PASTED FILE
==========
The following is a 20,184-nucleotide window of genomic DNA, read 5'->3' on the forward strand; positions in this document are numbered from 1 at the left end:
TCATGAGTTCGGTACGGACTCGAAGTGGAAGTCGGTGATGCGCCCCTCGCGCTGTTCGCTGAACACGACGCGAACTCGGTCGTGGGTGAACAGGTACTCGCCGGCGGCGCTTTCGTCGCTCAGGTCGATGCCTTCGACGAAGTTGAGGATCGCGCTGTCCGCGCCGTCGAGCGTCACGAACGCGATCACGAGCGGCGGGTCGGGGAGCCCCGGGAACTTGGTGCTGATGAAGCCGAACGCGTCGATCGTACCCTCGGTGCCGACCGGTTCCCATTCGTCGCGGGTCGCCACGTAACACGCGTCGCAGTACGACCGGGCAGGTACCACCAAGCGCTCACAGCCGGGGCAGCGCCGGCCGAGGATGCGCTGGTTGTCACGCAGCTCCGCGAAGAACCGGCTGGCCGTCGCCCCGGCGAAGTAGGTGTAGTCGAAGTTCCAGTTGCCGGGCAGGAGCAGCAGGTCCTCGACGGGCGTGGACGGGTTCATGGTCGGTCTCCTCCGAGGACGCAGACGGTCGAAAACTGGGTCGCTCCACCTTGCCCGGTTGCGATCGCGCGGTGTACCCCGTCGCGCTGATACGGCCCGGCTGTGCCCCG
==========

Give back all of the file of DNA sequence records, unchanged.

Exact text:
The following is a 20,184-nucleotide window of genomic DNA, read 5'->3' on the forward strand; positions in this document are numbered from 1 at the left end:
TCATGAGTTCGGTACGGACTCGAAGTGGAAGTCGGTGATGCGCCCCTCGCGCTGTTCGCTGAACACGACGCGAACTCGGTCGTGGGTGAACAGGTACTCGCCGGCGGCGCTTTCGTCGCTCAGGTCGATGCCTTCGACGAAGTTGAGGATCGCGCTGTCCGCGCCGTCGAGCGTCACGAACGCGATCACGAGCGGCGGGTCGGGGAGCCCCGGGAACTTGGTGCTGATGAAGCCGAACGCGTCGATCGTACCCTCGGTGCCGACCGGTTCCCATTCGTCGCGGGTCGCCACGTAACACGCGTCGCAGTACGACCGGGCAGGTACCACCAAGCGCTCACAGCCGGGGCAGCGCCGGCCGAGGATGCGCTGGTTGTCACGCAGCTCCGCGAAGAACCGGCTGGCCGTCGCCCCGGCGAAGTAGGTGTAGTCGAAGTTCCAGTTGCCGGGCAGGAGCAGCAGGTCCTCGACGGGCGTGGACGGGTTCATGGTCGGTCTCCTCCGAGGACGCAGACGGTCGAAAACTGGGTCGCTCCACCTTGCCCGGTTGCGATCGCGCGGTGTACCCCGTCGCGCTGATACGGCCCGGCTGTGCCCCG